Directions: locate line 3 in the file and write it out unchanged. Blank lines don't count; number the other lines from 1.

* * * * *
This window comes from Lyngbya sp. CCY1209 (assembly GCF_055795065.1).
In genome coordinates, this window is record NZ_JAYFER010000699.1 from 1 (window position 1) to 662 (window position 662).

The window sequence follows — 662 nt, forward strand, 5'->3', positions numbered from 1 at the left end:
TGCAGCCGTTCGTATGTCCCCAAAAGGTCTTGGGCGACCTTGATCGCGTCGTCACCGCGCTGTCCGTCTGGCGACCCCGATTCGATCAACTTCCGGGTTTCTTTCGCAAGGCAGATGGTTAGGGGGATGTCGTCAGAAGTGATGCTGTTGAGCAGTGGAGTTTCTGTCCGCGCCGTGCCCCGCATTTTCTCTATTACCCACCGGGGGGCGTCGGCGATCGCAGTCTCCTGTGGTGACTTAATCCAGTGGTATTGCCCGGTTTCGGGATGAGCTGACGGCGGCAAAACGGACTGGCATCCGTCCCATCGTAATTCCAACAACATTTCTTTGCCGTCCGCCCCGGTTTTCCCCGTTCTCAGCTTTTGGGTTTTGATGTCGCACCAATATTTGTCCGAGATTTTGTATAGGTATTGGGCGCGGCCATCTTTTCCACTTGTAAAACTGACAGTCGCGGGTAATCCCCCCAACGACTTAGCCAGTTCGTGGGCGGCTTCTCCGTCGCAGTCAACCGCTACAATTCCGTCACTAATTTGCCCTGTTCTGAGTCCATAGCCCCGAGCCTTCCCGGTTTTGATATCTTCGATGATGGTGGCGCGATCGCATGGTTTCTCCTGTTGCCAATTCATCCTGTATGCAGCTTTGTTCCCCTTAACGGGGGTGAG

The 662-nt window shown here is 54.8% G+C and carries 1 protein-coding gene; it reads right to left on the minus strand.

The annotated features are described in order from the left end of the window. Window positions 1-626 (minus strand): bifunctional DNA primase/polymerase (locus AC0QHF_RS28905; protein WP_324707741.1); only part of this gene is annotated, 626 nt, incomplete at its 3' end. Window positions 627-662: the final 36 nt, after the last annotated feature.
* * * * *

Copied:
The window sequence follows — 662 nt, forward strand, 5'->3', positions numbered from 1 at the left end: